Women with gestational diabetes are at a higher risk of developing preeclampsia, a pregnancy complication characterized by high blood pressure and protein in the urine. Moreover, even though gestational diabetes resolves on its own in many cases, up to 50% of women develop type 2 diabetes after having a baby.
Risks and Complications of Gestational Diabetes
Delivering a large baby might warrant a cesarean section, while high glucose levels during pregnancy might result in premature birth or stillbirth.
How to Avoid Gestational Diabetes
Unfortunately, medicine currently does not offer effective strategies to avoid gestational diabetes. A wholesome diet, regular exercise as well as having a healthy weight prior to getting pregnant and preventing excess weight gain during pregnancy can significantly decrease your risk of developing it. Implementing these healthy lifestyle changes three to six months before conceiving greatly boosts your chances of succeeding.
Managing Gestational Diabetes
Diabetes in pregnancy guidelines might vary from woman to woman, depending on the severity of her condition and her overall health status. Although there is no treatment or cure for diabetes in pregnancy, it can be effectively managed with the following practices:
Managing gestational diabetes involves providing your body and the baby with proper nutrition by eating healthy foods that do not elevate your glucose levels. Opt for:
- Diabetes-friendly foods, such as non-starchy, low-glycemic, and whole grains options.
- Try to eat small portions every three to four hours to prevent sudden sugar spikes.
When in doubt, consult with a dietician. You might also be interested in learning how to develop a safe and effective gestational diabetes diet and meal plan.
Being physically active will help your control your sugar levels by lowering insulin resistance.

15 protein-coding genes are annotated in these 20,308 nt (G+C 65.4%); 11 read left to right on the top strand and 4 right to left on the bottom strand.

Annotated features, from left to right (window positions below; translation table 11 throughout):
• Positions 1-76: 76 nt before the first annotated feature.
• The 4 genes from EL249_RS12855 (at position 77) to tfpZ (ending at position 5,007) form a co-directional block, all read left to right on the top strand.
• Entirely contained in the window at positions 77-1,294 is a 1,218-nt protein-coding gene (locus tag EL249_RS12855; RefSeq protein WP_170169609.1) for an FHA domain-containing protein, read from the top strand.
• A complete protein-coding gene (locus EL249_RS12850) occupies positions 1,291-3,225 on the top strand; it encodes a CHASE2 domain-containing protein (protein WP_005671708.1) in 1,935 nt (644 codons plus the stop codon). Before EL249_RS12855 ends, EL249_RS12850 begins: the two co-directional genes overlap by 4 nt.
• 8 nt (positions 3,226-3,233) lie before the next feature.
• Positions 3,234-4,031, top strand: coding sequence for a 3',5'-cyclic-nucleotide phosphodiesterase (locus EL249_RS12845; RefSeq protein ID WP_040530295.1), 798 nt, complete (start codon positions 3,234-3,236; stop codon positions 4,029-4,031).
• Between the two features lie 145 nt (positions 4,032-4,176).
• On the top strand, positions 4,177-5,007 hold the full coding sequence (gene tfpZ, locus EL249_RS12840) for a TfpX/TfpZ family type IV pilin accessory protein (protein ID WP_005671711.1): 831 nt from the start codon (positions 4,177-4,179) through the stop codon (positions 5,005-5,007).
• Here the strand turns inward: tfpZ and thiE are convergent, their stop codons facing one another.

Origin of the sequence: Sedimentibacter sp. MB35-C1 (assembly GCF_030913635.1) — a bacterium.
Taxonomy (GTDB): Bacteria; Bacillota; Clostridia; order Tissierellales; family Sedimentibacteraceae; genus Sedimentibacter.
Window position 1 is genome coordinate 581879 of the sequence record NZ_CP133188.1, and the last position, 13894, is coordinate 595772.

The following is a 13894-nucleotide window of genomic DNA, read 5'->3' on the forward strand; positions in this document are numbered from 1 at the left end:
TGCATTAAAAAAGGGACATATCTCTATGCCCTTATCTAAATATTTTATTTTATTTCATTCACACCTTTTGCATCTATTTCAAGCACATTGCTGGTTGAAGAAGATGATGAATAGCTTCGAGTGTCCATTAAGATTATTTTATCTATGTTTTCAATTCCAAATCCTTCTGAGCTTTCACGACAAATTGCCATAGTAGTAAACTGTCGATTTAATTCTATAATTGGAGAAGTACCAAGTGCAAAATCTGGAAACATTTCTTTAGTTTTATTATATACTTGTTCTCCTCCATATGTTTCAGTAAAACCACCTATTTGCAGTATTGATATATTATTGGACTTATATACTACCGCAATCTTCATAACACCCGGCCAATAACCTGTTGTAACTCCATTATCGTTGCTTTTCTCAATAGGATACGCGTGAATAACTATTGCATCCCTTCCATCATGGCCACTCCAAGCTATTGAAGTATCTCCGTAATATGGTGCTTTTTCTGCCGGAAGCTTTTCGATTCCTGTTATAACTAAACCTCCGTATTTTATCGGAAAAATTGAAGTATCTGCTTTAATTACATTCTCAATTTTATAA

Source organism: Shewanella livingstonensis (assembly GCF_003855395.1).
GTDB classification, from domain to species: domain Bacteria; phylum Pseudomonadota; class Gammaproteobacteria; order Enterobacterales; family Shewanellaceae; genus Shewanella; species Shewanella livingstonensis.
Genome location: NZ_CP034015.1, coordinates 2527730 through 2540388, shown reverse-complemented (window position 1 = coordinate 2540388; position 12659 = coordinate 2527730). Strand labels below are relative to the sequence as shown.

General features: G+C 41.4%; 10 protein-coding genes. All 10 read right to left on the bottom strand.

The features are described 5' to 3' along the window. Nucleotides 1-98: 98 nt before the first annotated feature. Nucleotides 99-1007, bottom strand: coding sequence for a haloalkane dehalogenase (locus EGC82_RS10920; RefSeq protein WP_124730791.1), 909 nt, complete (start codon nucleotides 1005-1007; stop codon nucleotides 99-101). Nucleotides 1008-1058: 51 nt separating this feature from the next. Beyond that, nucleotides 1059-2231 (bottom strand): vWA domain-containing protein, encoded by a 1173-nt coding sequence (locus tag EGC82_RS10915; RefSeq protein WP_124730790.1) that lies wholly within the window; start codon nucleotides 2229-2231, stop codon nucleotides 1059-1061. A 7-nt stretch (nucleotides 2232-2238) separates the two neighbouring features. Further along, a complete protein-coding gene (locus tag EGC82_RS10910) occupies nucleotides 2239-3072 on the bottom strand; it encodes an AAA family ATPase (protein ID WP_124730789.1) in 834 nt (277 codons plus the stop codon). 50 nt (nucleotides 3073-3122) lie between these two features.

- Low-impact and relaxation-inducing exercises, such as yoga or Pilates, are safe during pregnancy. Add a few minutes of meditation or breathing exercises at the end of your workout to reduce stress.
It is important to take medications and insulin injections at proper doses to prevent low blood sugar, or hypoglycemia, which can be potentially dangerous.
Vitamins and Supplements
To complement a well-balanced diet, you should continue with:
- Prenatal vitamins as they contain a wide range of microelements, such as folic acid or iodine, necessary for the baby's development and a healthy pregnancy. Read more about prenatal vitamins.
- Check glucose often. Women with gestational diabetes should aim at less than 95 mg/dL before meal and less than 120 mg/dL two hours after meal.
- Read food labels. Some products contain surprisingly large amounts of added sugar.
Gestational diabetes diagnosis doesn't always come with serious complications. Many women suffering from it still have manageable pregnancies, vaginal deliveries, and healthy babies. They, however, have to be routinely tested for type 2 diabetes following the delivery. It is, therefore, particularly important to keep up with a healthy lifestyle by eating a balanced diet, exercising, and maintaining proper weight after you have your baby.